Cost-effective design and maintenance of timber power distribution poles in a changing climate Ryan, Paraic C.; Stewart, Mark G.; Spencer, Nathan
There are approximately five million timber power distribution poles in service across Australia worth over $10 billion. Investment in timber power pole infrastructure is even greater in the United States, with an estimated 120 to 200 million U.S. treated poles currently in service. Despite the scale of timber power pole infrastructure assets worldwide, limited research has been carried out to better enhance network maintenance and management efficiency. This paper sets out to examine the structural reliability and performance of timber power pole networks under current and future climatic conditions. The hazards of interest are storm winds and timber decay - both of which may worsen due to a changing climate. The paper presents a case study for Brisbane, Australia, which examines the possible impacts of climate change on power distribution infrastructure. Monte-Carlo stochastic methods were utilised in the form of an event-based sequential model to estimate the climate change impacts over a period from 2015 to 2070, under various climate change scenarios. It was found that predicted climate change impacts are significant, with the analysis indicating that annual pole failures rates could increase by up to 97% under the most severe climate change scenario. The appropriateness of two climate adaptation strategies is also examined herein, via a probabilistic cost-benefit analysis. These adaptation strategies incorporate alterations to power pole design and network maintenance procedures. The analysis indicates that measured changes to design and maintenance procedures can result in cost-effective climate adaptation strategies, leading to a notable reduction in potential climate change risks.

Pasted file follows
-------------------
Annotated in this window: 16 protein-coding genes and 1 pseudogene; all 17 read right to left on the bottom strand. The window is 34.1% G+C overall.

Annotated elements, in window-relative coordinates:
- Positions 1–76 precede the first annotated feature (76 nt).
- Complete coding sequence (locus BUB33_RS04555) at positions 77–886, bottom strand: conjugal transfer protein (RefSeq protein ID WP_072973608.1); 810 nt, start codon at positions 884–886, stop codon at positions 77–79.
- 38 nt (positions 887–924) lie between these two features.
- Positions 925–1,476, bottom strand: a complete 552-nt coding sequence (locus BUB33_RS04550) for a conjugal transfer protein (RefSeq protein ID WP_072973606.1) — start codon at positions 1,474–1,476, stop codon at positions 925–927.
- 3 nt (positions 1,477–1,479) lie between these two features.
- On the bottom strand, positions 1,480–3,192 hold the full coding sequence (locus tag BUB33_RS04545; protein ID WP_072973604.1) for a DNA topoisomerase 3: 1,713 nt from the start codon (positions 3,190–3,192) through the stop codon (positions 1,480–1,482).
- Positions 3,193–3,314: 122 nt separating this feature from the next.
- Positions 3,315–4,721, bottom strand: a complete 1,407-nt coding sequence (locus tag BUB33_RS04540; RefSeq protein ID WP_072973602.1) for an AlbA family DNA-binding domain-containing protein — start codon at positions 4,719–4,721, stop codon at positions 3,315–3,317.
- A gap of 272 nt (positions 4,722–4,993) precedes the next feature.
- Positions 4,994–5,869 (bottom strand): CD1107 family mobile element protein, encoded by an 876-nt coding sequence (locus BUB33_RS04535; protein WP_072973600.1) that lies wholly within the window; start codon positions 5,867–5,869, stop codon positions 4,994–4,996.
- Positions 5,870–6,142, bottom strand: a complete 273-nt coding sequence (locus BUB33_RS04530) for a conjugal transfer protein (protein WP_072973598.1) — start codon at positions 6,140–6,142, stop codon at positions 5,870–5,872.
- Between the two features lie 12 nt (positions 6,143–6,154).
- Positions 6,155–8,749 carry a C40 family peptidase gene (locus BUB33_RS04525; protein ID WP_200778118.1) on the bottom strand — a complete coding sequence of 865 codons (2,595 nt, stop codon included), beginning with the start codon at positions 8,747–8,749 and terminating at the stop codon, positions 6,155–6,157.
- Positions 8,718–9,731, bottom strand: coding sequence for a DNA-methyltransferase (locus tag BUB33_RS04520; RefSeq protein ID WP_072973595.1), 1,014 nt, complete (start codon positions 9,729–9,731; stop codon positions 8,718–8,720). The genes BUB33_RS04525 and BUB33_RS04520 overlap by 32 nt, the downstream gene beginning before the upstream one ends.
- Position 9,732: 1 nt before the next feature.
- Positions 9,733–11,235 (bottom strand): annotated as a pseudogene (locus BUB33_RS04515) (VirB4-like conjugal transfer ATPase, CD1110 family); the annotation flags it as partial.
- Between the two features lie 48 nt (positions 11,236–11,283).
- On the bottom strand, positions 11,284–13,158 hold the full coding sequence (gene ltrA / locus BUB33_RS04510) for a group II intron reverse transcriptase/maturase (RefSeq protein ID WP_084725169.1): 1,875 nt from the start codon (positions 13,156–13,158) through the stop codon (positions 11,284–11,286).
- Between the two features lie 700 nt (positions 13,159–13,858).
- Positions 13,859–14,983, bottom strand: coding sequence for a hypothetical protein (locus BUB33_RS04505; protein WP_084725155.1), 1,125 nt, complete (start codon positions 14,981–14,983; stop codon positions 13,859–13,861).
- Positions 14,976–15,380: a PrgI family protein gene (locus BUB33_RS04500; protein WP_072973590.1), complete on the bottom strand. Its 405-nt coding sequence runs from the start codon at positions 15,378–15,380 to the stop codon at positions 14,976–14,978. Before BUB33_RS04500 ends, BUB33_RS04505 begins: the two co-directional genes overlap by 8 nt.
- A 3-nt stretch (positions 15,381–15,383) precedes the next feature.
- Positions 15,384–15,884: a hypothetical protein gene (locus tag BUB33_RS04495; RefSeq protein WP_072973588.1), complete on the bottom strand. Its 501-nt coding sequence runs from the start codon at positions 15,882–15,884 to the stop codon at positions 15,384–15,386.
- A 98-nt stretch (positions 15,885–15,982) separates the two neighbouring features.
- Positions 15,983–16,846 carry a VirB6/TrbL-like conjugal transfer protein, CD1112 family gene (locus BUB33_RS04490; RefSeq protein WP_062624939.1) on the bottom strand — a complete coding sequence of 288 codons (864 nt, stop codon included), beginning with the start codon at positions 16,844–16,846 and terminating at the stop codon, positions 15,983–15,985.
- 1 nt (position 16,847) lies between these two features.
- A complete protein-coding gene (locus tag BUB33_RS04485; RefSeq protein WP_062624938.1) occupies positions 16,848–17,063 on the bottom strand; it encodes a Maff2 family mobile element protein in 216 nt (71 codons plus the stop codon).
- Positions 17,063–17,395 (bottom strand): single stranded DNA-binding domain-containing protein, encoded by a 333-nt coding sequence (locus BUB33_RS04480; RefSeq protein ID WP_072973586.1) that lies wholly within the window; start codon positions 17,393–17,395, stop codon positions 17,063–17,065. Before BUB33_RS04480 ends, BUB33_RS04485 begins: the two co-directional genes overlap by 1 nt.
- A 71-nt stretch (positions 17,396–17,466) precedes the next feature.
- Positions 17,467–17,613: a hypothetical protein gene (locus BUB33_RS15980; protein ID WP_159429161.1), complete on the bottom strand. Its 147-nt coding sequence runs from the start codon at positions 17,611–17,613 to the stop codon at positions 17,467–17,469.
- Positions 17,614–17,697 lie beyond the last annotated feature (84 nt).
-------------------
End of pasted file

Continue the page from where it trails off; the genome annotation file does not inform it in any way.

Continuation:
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Attribution-NonCommercial-NoDerivs 2.5 Canada